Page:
The point of the IELTS Listening test is to determine a candidate’s readiness to deal with real situations and occasions which require good, accurate, understanding of English.
The IELTS Listening Test simulates the broadest range of situations that a foreign person or student doing advanced study or work abroad might encounter the test is in four sections. All of which represent typical spoken English situations. They are:
A social situation. Commonly a conversation between people about an everyday matter, for example: travel events, planning to spend time together, making personal introductions, going to a restaurant. This section assesses the ability to hear key words, uderstand descriptions of locations and spoken directions to reach the places being discussed. It also includes how to recognize and identify other people from physical descriptions, and comprehend ordinary language – as spoken by a range of people. Particular challenges include hearing English spoken in a variety of accents, often spoken quickly, and with instances where the speakers may be changing their minds or using slang.
A single speaker in a nonacademic situation. Typically a talk by a person about a programme or service. Sometimes this could take the form of an interview in which only one of the speakers provides information. Particular skills tested in this test are the accurate hearing of information about things such as times, places, dates, names, and particular aspects of policy and the ability to complete forms.
Multiple speakers in a nonacademic situation. Typically a building tour or the orientation of new visitors to a particular facility. It might take the form of a simulated radio news report. Skills tested in this test are the ability to hear: information in a variety of accents and acoustical settings, key words, phrases and the meaning of other words heard. The object is for the candidate to comprehend information given from multiple points of view.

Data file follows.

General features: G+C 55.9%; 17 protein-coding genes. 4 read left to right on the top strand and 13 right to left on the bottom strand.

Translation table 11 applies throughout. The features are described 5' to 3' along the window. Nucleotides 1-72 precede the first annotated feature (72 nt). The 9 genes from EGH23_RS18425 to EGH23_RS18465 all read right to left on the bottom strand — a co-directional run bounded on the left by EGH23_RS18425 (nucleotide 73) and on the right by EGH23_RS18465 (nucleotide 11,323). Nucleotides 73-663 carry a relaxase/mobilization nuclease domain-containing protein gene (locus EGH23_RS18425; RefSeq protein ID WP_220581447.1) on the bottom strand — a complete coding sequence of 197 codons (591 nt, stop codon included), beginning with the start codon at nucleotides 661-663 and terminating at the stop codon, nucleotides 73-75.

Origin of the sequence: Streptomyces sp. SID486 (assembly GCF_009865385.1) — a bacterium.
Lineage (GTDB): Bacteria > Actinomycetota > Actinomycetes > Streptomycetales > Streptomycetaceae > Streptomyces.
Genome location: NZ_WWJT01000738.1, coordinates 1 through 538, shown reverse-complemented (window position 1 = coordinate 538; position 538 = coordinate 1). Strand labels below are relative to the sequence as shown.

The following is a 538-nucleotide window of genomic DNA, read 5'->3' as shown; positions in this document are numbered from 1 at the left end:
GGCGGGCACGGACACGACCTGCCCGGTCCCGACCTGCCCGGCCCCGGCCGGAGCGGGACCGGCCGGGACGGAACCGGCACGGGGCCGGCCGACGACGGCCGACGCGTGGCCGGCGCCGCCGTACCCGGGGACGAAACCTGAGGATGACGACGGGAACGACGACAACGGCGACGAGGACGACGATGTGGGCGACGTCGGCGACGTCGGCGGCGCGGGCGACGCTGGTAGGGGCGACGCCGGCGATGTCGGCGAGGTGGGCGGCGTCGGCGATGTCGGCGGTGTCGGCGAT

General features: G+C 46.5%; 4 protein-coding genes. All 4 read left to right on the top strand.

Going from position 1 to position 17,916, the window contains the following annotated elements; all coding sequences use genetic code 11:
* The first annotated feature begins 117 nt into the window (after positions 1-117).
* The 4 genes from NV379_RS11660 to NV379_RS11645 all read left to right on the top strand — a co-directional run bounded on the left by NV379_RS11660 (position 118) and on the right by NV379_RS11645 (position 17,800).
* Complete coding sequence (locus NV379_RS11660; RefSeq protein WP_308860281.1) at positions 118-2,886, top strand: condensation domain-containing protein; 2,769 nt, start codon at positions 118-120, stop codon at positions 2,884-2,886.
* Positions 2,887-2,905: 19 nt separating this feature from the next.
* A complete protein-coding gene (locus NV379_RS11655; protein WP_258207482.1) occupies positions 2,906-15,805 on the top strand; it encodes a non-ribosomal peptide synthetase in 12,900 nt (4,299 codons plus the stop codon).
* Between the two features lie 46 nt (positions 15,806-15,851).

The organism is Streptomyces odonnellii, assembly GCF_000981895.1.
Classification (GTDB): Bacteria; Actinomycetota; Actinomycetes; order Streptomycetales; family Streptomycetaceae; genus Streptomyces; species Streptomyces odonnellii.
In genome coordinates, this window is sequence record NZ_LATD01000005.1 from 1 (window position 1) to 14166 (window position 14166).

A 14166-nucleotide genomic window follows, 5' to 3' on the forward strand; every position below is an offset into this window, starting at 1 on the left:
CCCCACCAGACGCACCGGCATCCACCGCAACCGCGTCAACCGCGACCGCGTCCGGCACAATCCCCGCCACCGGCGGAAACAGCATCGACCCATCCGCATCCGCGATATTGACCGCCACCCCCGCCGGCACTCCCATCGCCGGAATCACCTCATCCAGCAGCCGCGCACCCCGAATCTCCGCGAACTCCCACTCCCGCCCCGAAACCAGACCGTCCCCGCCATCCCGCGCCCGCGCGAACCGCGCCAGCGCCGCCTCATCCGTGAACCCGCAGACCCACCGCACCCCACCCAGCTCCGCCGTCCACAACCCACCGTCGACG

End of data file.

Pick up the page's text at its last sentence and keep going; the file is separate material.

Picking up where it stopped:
A single speaker in an academic situation. Typically a portion of a lecture. The subject matter is not highly technical and requires no prior knowledge. Even so, candidates must demonstrate the ability to hear key word and concepts accurately, to distinguish between true and false statements and facts and opinions, and to recognize reported speech and other qualifiers that change the meaning of some phrases.
The four sections of the IELTS Listening test tend to increase in difficulty as the candidate progresses through them. Careful preparation is recommended as some candidates find the first section hardest, purely because of the extensive use of slang and their difficulty in understanding words in unfamiliar accents.
Luckily for candidates, some of the best IELTS Listening Test preparation is free. Extensive listening to radio and TV news on channels such as BBC, which naturally report news in British and Commonwealth accents. British, American and other English foreign movies and TV shows also give good exposure to English as spoken by native speakers and include slang speech and the use of idioms.